The Supreme Court of Ohio ruled today that when a defendant asserts a mental-capacity defense in a criminal trial and then withdraws it, the state cannot present evidence of the evaluator's impression that the defendant was faking his mental illness during a court ordered psychiatric evaluation. The case before the court involved defendant Joseph Harris, who was convicted for the murder of Shane Gulleman after a jury trial in the Hamilton County Court of Common Pleas in 2011. Gulleman had contacted Harris to purchase Oxycontin and then traveled from Indiana to the Winton Terrace neighborhood in Cincinnati to complete the transaction. Gulleman was found dead in his car with multiple gunshot wounds.
Harris was indicted for the murder. He claimed that he was incompetent to stand trial and filed a "not guilty by reason of insanity" plea. The court appointed psychologist Carla Dreyer to evaluate him. She found him competent to stand trial and ineligible for the insanity plea. Harris then filed a notice of alibi, claiming that he was with his sister on the day of the murder.
At trial, the state of Ohio called Dreyer as a witness, and Harris objected. The state argued that Harris hadn’t withdrawn his competency claims or insanity plea, so the jury should be permitted to hear Dreyer’s testimony, and that she was going to testify that he was “malingering.” Harris withdrew his mental capacity claims, but the court permitted Dreyer to offer testimony, during which she stated that Harris had been feigning mental illness during the evaluation.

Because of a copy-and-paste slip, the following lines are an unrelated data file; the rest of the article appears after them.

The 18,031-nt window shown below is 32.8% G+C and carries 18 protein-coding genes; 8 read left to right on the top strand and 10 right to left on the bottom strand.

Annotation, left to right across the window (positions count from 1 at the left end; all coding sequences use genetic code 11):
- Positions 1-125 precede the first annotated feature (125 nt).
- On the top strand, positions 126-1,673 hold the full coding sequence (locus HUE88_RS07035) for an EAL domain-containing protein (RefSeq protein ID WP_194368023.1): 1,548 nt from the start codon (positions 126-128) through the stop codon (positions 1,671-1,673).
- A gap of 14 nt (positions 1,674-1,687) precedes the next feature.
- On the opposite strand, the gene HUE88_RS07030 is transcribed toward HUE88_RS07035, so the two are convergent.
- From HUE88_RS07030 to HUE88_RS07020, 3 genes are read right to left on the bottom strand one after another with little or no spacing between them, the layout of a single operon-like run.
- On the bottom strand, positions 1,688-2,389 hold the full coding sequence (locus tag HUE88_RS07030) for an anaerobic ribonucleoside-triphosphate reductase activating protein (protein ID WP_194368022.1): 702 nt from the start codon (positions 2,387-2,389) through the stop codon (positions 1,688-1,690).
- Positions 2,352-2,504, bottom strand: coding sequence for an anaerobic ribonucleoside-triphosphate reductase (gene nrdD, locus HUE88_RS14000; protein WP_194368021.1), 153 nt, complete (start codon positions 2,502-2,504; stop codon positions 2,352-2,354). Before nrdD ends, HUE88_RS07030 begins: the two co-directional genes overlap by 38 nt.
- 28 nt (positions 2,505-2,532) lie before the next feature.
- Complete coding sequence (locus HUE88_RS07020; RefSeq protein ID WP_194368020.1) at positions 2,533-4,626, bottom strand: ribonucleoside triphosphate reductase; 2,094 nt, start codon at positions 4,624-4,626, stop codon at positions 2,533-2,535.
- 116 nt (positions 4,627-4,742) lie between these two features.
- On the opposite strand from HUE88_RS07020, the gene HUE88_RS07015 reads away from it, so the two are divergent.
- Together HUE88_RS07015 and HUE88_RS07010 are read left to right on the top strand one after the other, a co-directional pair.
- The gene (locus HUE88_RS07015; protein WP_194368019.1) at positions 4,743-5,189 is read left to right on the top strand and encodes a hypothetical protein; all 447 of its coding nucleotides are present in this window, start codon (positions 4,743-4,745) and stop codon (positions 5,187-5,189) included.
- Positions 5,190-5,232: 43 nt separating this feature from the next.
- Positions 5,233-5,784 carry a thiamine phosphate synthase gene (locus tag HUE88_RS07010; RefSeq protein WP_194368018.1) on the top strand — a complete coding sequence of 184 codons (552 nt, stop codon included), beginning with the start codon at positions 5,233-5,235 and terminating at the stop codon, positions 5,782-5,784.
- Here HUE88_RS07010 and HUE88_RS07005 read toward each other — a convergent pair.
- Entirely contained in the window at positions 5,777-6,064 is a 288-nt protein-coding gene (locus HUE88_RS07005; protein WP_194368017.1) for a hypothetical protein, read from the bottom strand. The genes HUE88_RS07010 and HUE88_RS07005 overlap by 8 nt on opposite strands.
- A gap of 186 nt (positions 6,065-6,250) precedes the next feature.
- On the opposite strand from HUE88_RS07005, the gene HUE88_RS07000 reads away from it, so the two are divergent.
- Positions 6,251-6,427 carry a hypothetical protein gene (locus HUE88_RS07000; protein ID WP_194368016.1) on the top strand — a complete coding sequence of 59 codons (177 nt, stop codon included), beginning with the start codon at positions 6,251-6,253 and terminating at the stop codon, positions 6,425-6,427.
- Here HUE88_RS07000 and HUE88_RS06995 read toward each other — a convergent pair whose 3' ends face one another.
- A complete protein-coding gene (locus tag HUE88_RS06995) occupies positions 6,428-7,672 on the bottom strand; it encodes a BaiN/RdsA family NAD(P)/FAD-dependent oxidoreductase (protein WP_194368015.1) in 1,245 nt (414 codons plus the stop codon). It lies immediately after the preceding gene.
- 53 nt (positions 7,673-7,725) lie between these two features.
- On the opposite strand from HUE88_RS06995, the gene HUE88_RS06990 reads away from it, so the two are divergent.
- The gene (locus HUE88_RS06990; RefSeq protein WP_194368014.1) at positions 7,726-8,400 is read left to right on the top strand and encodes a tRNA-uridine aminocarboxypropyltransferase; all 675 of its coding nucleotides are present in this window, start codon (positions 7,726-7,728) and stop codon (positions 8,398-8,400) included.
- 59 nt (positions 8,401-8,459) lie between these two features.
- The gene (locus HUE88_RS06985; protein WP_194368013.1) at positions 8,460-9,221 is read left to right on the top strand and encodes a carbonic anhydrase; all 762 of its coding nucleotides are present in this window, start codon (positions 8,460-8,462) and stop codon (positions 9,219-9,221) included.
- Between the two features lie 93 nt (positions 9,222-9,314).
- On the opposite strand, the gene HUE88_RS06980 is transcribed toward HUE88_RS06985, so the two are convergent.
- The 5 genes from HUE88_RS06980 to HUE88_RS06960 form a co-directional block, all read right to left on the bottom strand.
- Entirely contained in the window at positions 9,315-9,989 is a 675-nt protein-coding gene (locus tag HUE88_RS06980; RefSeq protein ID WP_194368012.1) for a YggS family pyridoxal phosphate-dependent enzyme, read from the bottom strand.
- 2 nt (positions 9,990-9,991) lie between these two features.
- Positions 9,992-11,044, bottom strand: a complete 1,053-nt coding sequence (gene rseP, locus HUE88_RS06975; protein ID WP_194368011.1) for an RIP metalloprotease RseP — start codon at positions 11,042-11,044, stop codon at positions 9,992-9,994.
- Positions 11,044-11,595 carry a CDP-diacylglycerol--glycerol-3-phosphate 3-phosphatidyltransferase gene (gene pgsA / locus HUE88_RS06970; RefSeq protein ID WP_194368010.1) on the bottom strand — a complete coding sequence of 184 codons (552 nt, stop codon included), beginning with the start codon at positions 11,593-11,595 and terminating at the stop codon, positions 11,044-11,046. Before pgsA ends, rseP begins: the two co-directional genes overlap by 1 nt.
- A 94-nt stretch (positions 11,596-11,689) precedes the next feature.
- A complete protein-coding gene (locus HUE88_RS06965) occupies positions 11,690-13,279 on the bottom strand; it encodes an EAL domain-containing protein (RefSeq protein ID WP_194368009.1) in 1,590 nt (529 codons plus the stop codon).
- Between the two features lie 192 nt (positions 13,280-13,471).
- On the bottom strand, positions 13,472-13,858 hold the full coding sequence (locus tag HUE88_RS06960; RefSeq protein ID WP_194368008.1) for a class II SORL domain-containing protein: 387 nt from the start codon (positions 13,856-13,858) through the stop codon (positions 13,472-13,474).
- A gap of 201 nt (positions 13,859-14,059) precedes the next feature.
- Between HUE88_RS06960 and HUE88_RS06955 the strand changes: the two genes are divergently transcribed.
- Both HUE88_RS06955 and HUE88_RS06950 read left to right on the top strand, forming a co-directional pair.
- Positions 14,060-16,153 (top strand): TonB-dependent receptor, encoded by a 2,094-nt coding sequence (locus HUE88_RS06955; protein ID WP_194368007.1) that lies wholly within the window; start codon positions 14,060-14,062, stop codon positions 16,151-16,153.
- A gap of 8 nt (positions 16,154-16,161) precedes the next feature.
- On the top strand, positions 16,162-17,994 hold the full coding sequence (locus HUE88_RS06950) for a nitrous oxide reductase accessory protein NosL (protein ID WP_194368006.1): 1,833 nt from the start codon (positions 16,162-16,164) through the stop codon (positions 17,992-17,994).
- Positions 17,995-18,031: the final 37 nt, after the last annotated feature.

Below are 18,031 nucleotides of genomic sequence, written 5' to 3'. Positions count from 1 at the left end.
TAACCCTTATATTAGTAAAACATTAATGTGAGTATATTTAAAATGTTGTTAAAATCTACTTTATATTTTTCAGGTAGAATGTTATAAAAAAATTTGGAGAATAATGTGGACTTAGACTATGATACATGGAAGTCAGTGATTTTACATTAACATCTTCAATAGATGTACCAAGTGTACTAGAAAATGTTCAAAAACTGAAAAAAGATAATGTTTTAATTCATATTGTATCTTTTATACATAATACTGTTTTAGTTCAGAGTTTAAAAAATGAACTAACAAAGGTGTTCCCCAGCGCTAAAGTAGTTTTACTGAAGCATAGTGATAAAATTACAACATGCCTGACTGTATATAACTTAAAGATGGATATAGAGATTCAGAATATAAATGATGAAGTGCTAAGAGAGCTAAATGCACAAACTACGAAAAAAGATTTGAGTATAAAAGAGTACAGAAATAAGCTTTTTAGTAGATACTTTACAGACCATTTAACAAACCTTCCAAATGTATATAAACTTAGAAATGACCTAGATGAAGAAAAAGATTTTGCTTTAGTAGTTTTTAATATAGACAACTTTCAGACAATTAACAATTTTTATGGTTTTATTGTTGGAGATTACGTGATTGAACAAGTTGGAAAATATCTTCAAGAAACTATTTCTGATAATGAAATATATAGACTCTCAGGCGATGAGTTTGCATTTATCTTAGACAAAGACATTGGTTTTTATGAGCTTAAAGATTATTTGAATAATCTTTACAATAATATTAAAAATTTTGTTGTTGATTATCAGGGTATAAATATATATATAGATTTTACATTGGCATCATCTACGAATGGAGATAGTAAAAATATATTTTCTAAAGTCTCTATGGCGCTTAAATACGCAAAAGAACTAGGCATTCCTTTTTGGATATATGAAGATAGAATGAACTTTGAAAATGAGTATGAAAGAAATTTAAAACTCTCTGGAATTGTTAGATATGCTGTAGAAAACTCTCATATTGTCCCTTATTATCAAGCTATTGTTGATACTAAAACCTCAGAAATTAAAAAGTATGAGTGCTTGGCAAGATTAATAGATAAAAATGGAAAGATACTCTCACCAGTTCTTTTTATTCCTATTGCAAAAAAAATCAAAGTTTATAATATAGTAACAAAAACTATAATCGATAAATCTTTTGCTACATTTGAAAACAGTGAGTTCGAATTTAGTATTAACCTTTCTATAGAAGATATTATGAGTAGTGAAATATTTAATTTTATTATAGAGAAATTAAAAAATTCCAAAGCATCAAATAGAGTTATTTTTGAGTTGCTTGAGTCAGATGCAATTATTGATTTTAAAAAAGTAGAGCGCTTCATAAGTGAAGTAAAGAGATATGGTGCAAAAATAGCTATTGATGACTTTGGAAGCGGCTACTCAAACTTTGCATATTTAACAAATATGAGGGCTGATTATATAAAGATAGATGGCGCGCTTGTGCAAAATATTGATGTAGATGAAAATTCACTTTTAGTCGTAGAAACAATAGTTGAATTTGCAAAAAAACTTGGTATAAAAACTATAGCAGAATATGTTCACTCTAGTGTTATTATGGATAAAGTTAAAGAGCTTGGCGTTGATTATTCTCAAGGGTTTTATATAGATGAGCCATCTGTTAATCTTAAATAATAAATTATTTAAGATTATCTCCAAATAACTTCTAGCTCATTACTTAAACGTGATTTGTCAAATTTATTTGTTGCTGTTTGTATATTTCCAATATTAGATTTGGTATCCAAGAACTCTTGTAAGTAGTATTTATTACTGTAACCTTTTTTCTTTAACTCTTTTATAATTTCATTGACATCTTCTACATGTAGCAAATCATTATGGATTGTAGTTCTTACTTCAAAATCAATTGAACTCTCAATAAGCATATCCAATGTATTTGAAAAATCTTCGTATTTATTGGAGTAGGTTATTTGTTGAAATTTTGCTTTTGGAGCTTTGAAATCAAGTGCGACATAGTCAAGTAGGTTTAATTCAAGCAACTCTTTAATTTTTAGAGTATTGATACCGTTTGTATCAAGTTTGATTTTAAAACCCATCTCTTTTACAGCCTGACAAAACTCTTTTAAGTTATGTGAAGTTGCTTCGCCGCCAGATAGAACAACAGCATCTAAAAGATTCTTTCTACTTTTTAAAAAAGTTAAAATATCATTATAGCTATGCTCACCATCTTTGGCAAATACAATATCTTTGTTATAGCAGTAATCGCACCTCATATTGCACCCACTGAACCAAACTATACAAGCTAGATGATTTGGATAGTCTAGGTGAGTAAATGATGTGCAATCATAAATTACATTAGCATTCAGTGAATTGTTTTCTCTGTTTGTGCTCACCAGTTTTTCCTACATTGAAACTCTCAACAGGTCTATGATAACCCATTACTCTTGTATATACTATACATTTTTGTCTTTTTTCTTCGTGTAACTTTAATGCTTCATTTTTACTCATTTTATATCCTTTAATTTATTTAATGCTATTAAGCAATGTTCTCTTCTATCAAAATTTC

Other witnesses also offered testimony at trial. Eyewitnesses testified that they saw Harris near the scene of the murder, and several inmates who had been incarcerated with Harris testified that he had confessed to murdering Gulleman and that he had planned to fake mental illness as a defense. Harris also testified in his own defense. He was convicted of aggravated murder, aggravated robbery and having weapons under a disability.
On appeal, the First District Court of Appeals found that admitting Dreyer’s testimony violated both Harris’ 5th Amendment right not to incriminate himself and an Ohio law that prohibits admitting statements made during a psychiatric evaluation as evidence of a defendant’s guilt. The court found that admitting these statements was not harmless error and remanded the case for a new trial.
The Ohio Supreme Court affirmed the First District ruling in a unanimous decision, with an opinion penned by Justice Kennedy, finding that
When a defendant asserts a mental-capacity defense or defenses, causing the court to order a psychiatric evaluation, but then wholly abandons that defense or defenses, a psychologist’s testimony regarding the defendant’s feigning of mental illness during the evaluation is inadmissible in the state’s case-in-chief pursuant to R.C. 2945.371(J). We further hold that the admission of a psychologist’s testimony opining on the defendant’s feigning of mental illness under these circumstances violates the defendant’s right against self-incrimination guaranteed by Article I,Section 10 of the Ohio Constitution and the Fifth Amendment to the United States Constitution...
In reaching this decision the Court focused on the fact that Harris had withdrawn his plea and would not be presenting his own evidence about his mental capacity, and that Dreyer's testimony held implications about Harris' guilt. In finding that this was not harmless error, Justice Kennedy stressed that Dreyer's opinion focused on Harris' credibility, and that this likely impacted the jury's opinions on his testimony and that of the inmates.
Justice French wrote a concurring opinion arguing that while admitting Dreyer's statements violated the defendant's constitutional rights, the Ohio statute in question should not apply in this case, as it prohibits admitting a defendant's statements, not opinions by the psychologist, as happened here.